Mock Orange in April, West Virginia

by Robert Hill Issue: Spring 2018
The rose bush wrests a bloom or three
from dry sticks still standing, greening
now like the burning bushes out front,

early mountain irises borne from Georgia.
They struggle to return, but our mock
orange has mocked itself this week, just

the last few days, all those wispy petals
lying around their own beginnings. It must
have looked around, smelled its orange

forgery, shuffled its limbs like a dandy
Dorian seeking its basest base, months
before the wintry stark, and then, one mid-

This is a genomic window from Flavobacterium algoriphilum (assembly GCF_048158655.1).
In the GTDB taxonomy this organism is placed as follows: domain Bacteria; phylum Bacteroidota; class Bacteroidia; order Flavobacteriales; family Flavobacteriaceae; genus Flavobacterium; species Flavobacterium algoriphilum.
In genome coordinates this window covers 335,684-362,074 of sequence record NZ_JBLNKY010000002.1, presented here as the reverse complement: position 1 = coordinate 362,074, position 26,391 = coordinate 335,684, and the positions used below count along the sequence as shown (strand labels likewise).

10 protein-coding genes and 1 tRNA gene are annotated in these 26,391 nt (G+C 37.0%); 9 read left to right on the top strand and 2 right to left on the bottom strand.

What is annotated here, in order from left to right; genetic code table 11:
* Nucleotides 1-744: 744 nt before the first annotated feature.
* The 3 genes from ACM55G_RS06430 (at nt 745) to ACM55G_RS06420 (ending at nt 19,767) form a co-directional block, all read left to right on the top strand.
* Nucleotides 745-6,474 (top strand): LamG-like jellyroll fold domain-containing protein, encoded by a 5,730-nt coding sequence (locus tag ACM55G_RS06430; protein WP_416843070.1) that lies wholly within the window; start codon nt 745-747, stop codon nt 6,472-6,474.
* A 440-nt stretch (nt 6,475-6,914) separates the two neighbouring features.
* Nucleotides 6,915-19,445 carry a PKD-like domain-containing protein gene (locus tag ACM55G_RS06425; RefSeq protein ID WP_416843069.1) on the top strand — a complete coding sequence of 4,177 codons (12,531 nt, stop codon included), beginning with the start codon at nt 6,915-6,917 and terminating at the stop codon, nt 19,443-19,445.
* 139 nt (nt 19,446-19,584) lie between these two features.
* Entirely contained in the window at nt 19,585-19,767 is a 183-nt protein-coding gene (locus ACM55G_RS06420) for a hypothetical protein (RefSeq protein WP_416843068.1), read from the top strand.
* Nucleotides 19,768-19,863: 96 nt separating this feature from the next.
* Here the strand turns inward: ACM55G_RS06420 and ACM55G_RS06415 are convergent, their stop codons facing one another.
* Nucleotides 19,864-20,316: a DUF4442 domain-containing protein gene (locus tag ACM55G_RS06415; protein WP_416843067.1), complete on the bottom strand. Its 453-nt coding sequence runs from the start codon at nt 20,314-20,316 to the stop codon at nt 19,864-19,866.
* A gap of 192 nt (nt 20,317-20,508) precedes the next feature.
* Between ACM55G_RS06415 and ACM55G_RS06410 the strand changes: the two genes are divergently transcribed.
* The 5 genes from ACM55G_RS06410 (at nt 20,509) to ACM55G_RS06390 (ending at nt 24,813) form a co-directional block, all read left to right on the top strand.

morning in the aftermath of dew, began to
fall on me and my dog, flicks like breath
all white and drifting in the draft of our passing.

Robert Hill

Robert Hill was born in Anniston and reared in Charlotte, NC. He taught at Converse College, Clemson University, Tri-County Technical College, Erskine College, Furman University, Kennesaw State University, SUWG, and Marshall University. He is temporarily in despair over politics (2018), but in no despair about being married, with three children, three grandchildren, three godchildren, and three dogs. He is pleased to have published poems in Appalachian Journal, Ascent, Birmingham Poetry Review,  North Carolina Literary Review, Old Red Kimono, Shenandoah, South Carolina Review, Southern Poetry Review, Southern Review, and others. Co-author of James Dickey (Twayne, 1983) with Richard J. Calhoun, he has also published articles/interviews on Beattie, Bottoms, Colonial preachers, Captain Cook, Dickey, Frost, Hannah, Hopkins, Hudgins, Nemerov, Steadman, Yeats, et. al.